Three Foolish Virgins

All good and faithful servants stand,

The bridegroom waits to take thee home!
His hands are soft, his cloak is warm!
Don't pity we slatterns who've drained our lamps -
Ye kept your light till morning's come!
So stand, ye wiser virgins, stand!
Lift up your hearts, ye mild and meek!
But turn back, livers of lamplit lives -
If only thou'd strived with a little less strife..
But ye faithful - a chariot waits for thee!
Ride on, thou pitiless, preening Christ,
To victory! To victory!


I felt a cinder fall on me,
It burned me to the quick.
The flesh below was raw and clean,
The blood was pure and thick.
If thou hast mercy, sacred god,
Leave me when thou adjourn.
My sins are all that's left of me -
Pray leave them here to burn.


The richness of the ambergris!
The smokeless spermaceti flame!
The ringing of the bells!
Here, sisters, take a little oil -
My lamp is rich and full of fat.
I cannot leave here - knowing that
You cannot come as well!

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Emily Dickinson, Translated

If you find Emily Dickinson reads like a foreign language, fear not! You are not alone! In fact, a new translation has just been released - Dickinson translated into English...

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Let it Shine

Whenever you feel like your crappy corporate job precludes you from doing anything beautiful, just remember - Alphonse Mucha made beer posters, and whoever did this beautiful video makes car commercials.

‘Let It Shine’

via Daring Fireball

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Cut tight, in nodes and hollows, lay the bits -
Cut from what vision? They cannot divulge,
Each hollow gouged in negative, to fit
Another's clumsy curvature of bulge,
But just one other piece - but only one.
The panic of the color on it's face
An empty shred of reverie, undone
Into a cipher in it's place.
Now - suturer - the mutual wound fulfill!
Leave hollowness below, behind, beside:
A larger fragment - but a fragment still,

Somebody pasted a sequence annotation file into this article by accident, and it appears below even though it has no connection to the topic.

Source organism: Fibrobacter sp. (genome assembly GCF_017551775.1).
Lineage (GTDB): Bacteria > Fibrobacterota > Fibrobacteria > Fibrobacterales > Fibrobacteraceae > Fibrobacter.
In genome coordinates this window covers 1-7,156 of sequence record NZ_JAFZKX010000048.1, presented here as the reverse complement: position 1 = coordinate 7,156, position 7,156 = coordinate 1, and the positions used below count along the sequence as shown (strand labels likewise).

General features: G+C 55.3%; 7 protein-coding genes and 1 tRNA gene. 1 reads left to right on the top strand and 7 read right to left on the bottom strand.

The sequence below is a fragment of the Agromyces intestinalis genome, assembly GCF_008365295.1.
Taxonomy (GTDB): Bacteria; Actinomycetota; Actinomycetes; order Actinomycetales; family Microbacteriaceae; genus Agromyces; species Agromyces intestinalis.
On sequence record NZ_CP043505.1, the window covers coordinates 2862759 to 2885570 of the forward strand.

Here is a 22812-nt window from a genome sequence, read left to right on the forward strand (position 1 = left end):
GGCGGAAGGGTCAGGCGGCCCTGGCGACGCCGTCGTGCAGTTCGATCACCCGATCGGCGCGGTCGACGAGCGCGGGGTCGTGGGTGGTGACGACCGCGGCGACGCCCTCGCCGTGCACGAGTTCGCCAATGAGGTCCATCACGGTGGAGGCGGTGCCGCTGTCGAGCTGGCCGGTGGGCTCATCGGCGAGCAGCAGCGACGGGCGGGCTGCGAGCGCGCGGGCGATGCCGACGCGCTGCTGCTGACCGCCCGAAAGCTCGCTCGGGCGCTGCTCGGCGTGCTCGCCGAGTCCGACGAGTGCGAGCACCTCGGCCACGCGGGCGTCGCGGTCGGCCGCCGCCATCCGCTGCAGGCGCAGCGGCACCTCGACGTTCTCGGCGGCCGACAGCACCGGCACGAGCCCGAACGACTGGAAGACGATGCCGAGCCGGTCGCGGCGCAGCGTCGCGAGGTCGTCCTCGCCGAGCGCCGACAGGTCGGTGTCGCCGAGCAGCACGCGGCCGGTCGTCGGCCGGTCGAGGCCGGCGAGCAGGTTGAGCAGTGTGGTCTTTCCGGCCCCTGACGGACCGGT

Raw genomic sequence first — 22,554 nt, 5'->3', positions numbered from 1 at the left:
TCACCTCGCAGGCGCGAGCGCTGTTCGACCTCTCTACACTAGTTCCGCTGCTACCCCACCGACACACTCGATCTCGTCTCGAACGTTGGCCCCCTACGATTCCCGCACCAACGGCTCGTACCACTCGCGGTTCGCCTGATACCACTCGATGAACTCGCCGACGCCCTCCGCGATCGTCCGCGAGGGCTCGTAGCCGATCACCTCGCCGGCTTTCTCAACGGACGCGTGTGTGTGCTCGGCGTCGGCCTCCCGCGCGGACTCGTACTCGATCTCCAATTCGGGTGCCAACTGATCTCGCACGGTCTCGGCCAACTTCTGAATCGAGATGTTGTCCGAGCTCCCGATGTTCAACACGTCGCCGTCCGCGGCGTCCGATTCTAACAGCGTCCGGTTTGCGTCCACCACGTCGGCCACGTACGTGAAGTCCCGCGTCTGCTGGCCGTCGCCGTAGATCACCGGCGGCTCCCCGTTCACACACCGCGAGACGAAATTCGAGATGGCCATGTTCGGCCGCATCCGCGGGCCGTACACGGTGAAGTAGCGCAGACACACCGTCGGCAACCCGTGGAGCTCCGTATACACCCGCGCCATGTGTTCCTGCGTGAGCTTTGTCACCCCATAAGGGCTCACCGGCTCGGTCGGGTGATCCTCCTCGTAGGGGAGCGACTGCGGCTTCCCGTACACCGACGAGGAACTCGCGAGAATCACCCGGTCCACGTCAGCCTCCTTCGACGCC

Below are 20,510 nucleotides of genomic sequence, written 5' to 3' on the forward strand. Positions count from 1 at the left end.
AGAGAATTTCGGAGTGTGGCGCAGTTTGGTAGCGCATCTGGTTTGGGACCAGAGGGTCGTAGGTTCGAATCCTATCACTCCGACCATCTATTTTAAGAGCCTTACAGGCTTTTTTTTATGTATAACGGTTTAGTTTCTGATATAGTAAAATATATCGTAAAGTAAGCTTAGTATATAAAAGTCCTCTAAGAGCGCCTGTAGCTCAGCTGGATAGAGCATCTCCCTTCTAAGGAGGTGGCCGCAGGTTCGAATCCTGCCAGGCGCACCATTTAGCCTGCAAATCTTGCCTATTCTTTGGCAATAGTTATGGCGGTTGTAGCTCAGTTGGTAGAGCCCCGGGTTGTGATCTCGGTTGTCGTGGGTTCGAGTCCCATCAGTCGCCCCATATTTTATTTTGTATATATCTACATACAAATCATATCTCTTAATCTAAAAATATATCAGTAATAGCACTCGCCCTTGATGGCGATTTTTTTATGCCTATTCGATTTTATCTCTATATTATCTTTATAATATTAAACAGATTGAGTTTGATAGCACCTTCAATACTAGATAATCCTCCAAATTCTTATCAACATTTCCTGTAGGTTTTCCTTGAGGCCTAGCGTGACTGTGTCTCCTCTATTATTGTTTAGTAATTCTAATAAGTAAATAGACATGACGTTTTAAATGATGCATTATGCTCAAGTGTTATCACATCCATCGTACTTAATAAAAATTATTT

And still a larger figure left to find.
Two lossy souls, stitched heart to heart, make one:
One lossy soul - As lost as if undone.


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A Dream I Think I Had as a Child.

I reread what I wrote about Christmas this year, after spending all morning tramping up and down the halls of Pearson with my headphones on. Don't you love the feeling of having headphones on, when there are people around?

It reminds me of this dream I had when I was a child. I was walking through school, and the halls were full of people, talking, gossiping, complaining, telling jokes, making the noise that makes human beings so wonderful and awful, and then I found my hand on a scarf, a magical blue scarf. I drew it over the top of my head, over my ears, around my neck, behind my nape, In the way that I imagined Moslem women must wrap it. The silk muffled sound, and at first I felt as if I were wearing earmuffs. Then, I realized people weren't making the same words. There faces were the same, the same joking, gossiping faces, but the words were different, the gossiper was snivelling weakly, like a beaten dog, the joker was desperately shouting in the middle of a group of people, cackling like hyenas, wild and blood edged. And it was strange, because the faces still matched, though the tone had changed, and evryone was so muffled at first, but it intensified, until it was all louder than it had been, and I felt disoriented and dizzy. Then, I saw one face, standing to the side, an unremarkable, dark face, not speaking, the only face that didn't speak, and it looked at me, and it smiled, a weird smile, sympathetic and taunting all at once, and it murmured something, something very low, but I couldn't hear it, so I took off the scarf, and the face was gone.

That's what it's like, walking the halls with your headphones. It's like, perhaps there is a narrative to everything, after all.

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Grapes of Wrath

Just wanted to mention, since I'm already late, this month is the 70th anniverary of the Grapes of Wrath. Published in 1939, just as the nation was beginning to grope with an understanding of what had happened to it in the depression, the Grapes of Wrath tore the scabs from those wounds, to drain the infections beneath them. It's a terrible, wonderful book, depressing, but in a funny way, extremely hopeful -- in the midst of it all, the souls in and around the Joad family find humanity, in a world that would make them into animals.

This book was meaningful to me, personally. In a world where politics was cold, inhuman, and usually extremely self-important, this is one of the first books that abstracted away the callous idea world that we live in now, to remind me that welfare means people who are hungry, or that the minimum wage means how real people can live, or that labor rights means people being with their children. All those ideas, all those little boxes we put them in sound so sterile and negotiable.

In a day where we're arguing that torture is a bad idea because it produces bad intelligence (would it matter if it produced good intelligence?), in a day where we cannot afford to stop genocide and starvation, but we can afford the people who rise up against in sheer desperate hunger and despair, we've gotten too far away from what it means to suffer, we've forgotten it as a country. John Steinbeck reminds me, still.

Thanks, John Steinbeck.

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